To assemble the cake place the bottom layer on a cake plate. Pipe a circle of frosting around the inside edge of the cake to act as a dam to keep the strawberry jam in. Fill that ring with a generous helping of jam and place the other cake layer on top. Repeat these steps for all but the top layer. Liberally frost the cake with the rest of the Whipped Chocolate Ganache and enjoy!

How To Tuesday: Break Out The Bunting.

This friday is a very special day. Can you guess what day it is? It’s my twenty-sixth birthday and Hot Polka Dot’s second birthday! I do so enjoy sharing my birthday with my blog. Makes the celebration that much more memorable. I can’t believe it’s been two years already. It’s been so much fun!

So you might have guessed there’s going to be cake. Of course there’s going to be cake! You’re not going to be able to guess what kind of cake though. I’m not telling! Rest assured it’ll be sweet and pink and cute and the embodiment of everything Hot Polka Dot stands for. I will, however, give you a teensy little sneak peak.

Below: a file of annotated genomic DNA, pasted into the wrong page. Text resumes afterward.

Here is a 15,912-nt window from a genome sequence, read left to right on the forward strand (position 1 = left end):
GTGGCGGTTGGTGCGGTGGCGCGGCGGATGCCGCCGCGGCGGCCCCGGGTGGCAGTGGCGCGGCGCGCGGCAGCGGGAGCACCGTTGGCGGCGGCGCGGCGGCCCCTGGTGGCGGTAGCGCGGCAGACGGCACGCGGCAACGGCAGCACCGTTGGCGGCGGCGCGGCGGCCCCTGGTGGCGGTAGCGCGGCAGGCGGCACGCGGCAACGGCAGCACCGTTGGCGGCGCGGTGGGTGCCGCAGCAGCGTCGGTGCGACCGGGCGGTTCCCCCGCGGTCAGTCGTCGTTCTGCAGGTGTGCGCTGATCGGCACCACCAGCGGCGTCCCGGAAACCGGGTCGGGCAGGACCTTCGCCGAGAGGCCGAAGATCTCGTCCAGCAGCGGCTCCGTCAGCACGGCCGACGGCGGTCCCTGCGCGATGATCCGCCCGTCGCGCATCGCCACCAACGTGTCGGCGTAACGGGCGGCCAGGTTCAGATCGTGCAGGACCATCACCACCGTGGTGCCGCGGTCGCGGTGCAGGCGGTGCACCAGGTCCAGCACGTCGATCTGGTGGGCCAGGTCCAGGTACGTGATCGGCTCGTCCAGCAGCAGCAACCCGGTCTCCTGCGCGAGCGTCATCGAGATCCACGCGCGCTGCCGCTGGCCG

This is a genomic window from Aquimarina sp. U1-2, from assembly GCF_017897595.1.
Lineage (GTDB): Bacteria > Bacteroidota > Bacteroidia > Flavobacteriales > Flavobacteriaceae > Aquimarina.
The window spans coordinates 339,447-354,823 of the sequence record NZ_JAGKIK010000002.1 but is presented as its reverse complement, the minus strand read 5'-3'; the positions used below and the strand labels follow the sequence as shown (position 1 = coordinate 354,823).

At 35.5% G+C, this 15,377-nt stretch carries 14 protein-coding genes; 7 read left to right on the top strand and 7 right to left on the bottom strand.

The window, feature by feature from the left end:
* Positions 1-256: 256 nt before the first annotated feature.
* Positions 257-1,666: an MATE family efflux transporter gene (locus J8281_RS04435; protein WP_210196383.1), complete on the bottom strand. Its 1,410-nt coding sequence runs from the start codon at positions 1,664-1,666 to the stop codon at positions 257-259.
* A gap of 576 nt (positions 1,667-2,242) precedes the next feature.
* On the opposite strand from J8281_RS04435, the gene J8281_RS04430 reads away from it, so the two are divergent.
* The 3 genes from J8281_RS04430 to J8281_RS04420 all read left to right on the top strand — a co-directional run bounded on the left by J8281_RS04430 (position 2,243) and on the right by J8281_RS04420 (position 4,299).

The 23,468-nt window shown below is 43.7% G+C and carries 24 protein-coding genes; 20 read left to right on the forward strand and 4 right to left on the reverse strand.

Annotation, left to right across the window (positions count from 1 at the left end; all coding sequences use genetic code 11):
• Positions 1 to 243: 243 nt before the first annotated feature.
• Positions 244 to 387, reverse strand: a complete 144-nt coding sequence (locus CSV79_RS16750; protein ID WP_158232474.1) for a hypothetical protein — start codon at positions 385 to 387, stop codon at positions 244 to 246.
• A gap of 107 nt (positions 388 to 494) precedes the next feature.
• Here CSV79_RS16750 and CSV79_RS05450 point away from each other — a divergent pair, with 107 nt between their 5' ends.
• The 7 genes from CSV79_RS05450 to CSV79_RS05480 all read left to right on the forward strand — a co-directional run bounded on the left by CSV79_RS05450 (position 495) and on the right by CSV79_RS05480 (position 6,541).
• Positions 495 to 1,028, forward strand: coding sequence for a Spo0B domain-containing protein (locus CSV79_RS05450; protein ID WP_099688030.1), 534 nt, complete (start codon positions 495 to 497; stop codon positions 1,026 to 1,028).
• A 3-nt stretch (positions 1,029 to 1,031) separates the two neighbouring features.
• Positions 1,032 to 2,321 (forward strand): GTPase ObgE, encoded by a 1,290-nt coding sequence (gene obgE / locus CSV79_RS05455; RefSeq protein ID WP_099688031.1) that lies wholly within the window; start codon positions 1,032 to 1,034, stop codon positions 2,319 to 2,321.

All pretty cakes need pretty toppers and this one is no slouch. I’ve seen so many cakes out there with the most adorable bunting banners. Naturally I had to try one for myself and naturally I had to share it with you. I didn’t want to you miss out on the easiest and cutest way to jazz up your cake.

You’ll need…

Fabric
Scissors
Ribbon
Glue
Wooden skewers

Fold a strip of your fabric in half and cut out isosceles triangles with the short side of the triangle running along the folded edge. Depending on what size you want your bunting, cut out 10 – 15 triangles. When you unfold each tiny triangle you should have a bunch of diamonds.

With the pattern of the fabric facing out, fold the diamonds around the length of ribbon and glue them in place side by side. Make sure to keep the ribbon flat while your gluing to keep it from twisting and causing your bunting to sway all wonky.

When you’re satisfied with the length of your bunting, tie each end of the ribbon to the top of a wooden skewer. Make sure to leave enough slack in the ribbon so your finished bunting banner falls in a pleasing arc.

The Last Cookie.


When you bake cookies it’s like some kind of earth-shattering domestic phenomenon. The house fills with the intoxicating scent of fresh baked love all gooey with melted chocolate chips, chewy with oats and sweetly studded with dried cranberries.